The open source database company MariaDB is launching a research division aimed at tackling the most pressing issues in the database field.
Speaking at the M18 user conference in New York yesterday, MariaDB CEO Michael Howard identified that the labs will focus on three key areas: "Machine learning, distributed computing and the use and exploitation of new chips, persistent storage and in-memory processing."
This is in addition to a launch collaboration with Intel to look into a new reference architecture for distributed databases.
In terms of machine learning, the labs will be tasked with investigating how to use supervised and unsupervised techniques to drive better automation, including self-configuration and self-optimisation when running databases in the cloud.
Secondly the research will look at distributed computing, specifically improving upon web-scale, geo-distributed deployments.
Lastly, the labs will look to develop next generation chips, memory and storage in a bid to rethink the underlying infrastructure on which databases run.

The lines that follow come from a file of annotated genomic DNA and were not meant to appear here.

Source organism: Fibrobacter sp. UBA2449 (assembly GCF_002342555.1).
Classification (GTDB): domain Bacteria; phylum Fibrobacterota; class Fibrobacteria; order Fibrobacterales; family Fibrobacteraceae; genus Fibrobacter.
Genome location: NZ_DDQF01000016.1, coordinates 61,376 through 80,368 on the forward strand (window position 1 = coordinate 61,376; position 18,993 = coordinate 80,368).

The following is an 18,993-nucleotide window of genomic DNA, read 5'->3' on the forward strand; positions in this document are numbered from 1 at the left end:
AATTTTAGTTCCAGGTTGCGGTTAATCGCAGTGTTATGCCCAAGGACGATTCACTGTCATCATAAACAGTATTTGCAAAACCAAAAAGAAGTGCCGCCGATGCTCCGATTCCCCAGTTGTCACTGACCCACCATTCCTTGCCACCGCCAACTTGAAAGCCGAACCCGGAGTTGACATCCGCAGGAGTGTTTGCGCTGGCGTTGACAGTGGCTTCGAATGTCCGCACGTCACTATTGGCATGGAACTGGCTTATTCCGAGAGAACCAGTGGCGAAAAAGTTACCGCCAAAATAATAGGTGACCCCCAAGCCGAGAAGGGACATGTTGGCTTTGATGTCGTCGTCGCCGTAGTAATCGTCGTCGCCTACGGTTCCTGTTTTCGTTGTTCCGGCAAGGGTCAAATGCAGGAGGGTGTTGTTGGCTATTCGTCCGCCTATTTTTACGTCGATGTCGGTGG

Howard further identified some key areas of the research division as part of the announcement press release: "Geo-distributed applications, non-volatile memory, predictive optimisers and self-driving databases are the new inflection points in this era of modern data computing," he said.
The first challenge the lab is taking on is in collaboration with Intel, as they try to develop a reference architecture for databases being run on distributed storage.
The idea is to develop a new open source database architecture which will work on disaggregated cloud-centric storage, with fast recovery and cloning through an automated recovery process a key aim.
Alper Ilkbahar, Intel vice president and data centre group general manager said: "Our research collaboration with MariaDB will focus on an innovative distributed log architecture using Intel Optane SSDs and Intel Persistent Memory woven together through high-performance fabrics. Our shared goal is to enable faster recovery and cloning, increase overall performance and resilience, and reduce solution TCO from today's level."